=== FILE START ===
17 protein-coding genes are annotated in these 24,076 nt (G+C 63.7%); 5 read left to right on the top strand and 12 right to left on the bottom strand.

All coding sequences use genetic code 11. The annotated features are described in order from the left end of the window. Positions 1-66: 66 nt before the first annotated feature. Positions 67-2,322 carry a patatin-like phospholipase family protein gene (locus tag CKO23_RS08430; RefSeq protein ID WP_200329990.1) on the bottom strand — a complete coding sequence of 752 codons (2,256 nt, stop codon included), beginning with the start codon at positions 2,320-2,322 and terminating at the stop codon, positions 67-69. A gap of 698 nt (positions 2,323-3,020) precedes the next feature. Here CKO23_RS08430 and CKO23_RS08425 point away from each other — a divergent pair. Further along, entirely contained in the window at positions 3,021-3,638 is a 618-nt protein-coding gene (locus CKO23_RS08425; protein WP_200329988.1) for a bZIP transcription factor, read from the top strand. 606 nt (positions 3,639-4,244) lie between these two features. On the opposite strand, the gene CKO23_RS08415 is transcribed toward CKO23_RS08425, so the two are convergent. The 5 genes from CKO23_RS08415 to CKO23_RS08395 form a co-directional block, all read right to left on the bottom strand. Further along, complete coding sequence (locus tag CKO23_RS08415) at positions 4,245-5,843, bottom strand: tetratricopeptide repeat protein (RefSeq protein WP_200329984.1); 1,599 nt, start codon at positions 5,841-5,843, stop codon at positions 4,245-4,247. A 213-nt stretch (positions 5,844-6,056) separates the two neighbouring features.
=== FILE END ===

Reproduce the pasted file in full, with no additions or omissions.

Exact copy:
17 protein-coding genes are annotated in these 24,076 nt (G+C 63.7%); 5 read left to right on the top strand and 12 right to left on the bottom strand.

All coding sequences use genetic code 11. The annotated features are described in order from the left end of the window. Positions 1-66: 66 nt before the first annotated feature. Positions 67-2,322 carry a patatin-like phospholipase family protein gene (locus tag CKO23_RS08430; RefSeq protein ID WP_200329990.1) on the bottom strand — a complete coding sequence of 752 codons (2,256 nt, stop codon included), beginning with the start codon at positions 2,320-2,322 and terminating at the stop codon, positions 67-69. A gap of 698 nt (positions 2,323-3,020) precedes the next feature. Here CKO23_RS08430 and CKO23_RS08425 point away from each other — a divergent pair. Further along, entirely contained in the window at positions 3,021-3,638 is a 618-nt protein-coding gene (locus CKO23_RS08425; protein WP_200329988.1) for a bZIP transcription factor, read from the top strand. 606 nt (positions 3,639-4,244) lie between these two features. On the opposite strand, the gene CKO23_RS08415 is transcribed toward CKO23_RS08425, so the two are convergent. The 5 genes from CKO23_RS08415 to CKO23_RS08395 form a co-directional block, all read right to left on the bottom strand. Further along, complete coding sequence (locus tag CKO23_RS08415) at positions 4,245-5,843, bottom strand: tetratricopeptide repeat protein (RefSeq protein WP_200329984.1); 1,599 nt, start codon at positions 5,841-5,843, stop codon at positions 4,245-4,247. A 213-nt stretch (positions 5,844-6,056) separates the two neighbouring features.